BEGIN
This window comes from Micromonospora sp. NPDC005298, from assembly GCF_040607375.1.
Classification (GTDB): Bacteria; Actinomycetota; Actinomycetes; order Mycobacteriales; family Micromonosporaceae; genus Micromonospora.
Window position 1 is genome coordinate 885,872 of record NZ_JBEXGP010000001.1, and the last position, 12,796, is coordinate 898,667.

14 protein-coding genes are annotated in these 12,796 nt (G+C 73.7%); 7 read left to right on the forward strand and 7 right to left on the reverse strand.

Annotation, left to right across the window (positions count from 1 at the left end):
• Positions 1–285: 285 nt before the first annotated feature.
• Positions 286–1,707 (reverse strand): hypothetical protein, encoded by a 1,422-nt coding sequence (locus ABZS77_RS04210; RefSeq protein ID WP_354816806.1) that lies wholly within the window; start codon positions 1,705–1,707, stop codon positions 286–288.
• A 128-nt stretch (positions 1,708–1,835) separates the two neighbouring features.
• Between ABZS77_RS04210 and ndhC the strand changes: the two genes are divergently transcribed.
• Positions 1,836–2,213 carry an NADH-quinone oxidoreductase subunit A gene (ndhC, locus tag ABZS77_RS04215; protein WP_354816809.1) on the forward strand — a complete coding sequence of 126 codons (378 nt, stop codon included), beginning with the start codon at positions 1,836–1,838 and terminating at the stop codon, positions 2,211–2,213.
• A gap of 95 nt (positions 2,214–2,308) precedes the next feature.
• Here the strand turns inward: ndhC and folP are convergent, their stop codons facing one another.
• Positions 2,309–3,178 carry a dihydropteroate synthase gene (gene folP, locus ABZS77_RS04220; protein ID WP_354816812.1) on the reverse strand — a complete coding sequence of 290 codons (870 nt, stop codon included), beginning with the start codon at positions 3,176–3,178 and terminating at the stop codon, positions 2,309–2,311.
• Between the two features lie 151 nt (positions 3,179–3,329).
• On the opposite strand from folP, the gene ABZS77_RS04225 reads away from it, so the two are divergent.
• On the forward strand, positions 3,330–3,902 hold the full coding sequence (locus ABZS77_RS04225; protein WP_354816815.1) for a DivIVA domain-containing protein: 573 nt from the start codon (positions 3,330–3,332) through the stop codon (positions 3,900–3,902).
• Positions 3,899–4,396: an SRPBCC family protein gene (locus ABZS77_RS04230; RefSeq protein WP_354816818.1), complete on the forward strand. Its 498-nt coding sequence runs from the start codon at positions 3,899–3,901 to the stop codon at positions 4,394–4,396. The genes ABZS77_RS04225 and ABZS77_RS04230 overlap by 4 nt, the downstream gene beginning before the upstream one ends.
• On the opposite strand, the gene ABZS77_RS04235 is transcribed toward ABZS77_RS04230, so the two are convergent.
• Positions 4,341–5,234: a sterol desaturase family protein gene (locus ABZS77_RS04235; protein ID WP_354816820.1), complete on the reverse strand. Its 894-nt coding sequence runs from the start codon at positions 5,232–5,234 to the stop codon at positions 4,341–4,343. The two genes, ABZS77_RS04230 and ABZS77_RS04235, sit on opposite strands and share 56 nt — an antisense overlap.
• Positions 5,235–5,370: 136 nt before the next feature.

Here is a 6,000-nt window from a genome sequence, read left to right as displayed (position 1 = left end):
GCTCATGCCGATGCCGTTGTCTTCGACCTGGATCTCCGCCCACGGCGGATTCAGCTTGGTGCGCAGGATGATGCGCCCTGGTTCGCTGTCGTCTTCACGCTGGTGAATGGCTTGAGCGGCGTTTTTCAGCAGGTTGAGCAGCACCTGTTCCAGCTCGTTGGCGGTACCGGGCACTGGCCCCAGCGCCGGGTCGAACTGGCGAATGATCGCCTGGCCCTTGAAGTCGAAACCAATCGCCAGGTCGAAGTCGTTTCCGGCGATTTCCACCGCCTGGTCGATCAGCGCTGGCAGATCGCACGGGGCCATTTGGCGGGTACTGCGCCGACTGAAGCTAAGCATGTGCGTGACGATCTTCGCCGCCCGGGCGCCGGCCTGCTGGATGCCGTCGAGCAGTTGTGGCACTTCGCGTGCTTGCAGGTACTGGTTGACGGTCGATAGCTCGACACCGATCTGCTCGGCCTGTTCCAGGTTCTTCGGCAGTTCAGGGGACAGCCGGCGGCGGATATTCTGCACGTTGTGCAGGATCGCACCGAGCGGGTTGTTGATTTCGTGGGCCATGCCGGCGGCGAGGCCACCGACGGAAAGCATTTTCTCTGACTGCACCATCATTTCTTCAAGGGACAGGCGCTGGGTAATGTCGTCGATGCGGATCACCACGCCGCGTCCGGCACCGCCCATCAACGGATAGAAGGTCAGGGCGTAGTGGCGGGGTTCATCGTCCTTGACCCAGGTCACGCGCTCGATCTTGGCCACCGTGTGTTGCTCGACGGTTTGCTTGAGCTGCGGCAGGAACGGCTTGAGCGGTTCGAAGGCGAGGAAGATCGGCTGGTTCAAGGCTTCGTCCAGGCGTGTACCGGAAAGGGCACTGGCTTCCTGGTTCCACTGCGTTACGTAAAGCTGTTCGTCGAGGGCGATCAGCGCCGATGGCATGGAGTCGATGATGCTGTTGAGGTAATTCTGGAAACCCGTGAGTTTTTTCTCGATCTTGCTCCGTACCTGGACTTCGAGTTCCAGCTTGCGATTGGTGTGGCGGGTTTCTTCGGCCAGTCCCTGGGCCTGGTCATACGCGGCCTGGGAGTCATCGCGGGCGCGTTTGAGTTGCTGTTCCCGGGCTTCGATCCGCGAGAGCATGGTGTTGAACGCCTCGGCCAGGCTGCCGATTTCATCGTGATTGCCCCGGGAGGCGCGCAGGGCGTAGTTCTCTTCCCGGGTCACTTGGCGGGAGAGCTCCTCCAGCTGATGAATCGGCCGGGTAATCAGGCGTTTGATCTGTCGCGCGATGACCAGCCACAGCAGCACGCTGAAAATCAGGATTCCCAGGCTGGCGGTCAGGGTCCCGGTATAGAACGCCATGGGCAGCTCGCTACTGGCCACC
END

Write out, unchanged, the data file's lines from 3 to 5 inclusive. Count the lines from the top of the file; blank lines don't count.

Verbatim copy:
Window position 1 is genome coordinate 885,872 of record NZ_JBEXGP010000001.1, and the last position, 12,796, is coordinate 898,667.

14 protein-coding genes are annotated in these 12,796 nt (G+C 73.7%); 7 read left to right on the forward strand and 7 right to left on the reverse strand.

Annotation, left to right across the window (positions count from 1 at the left end):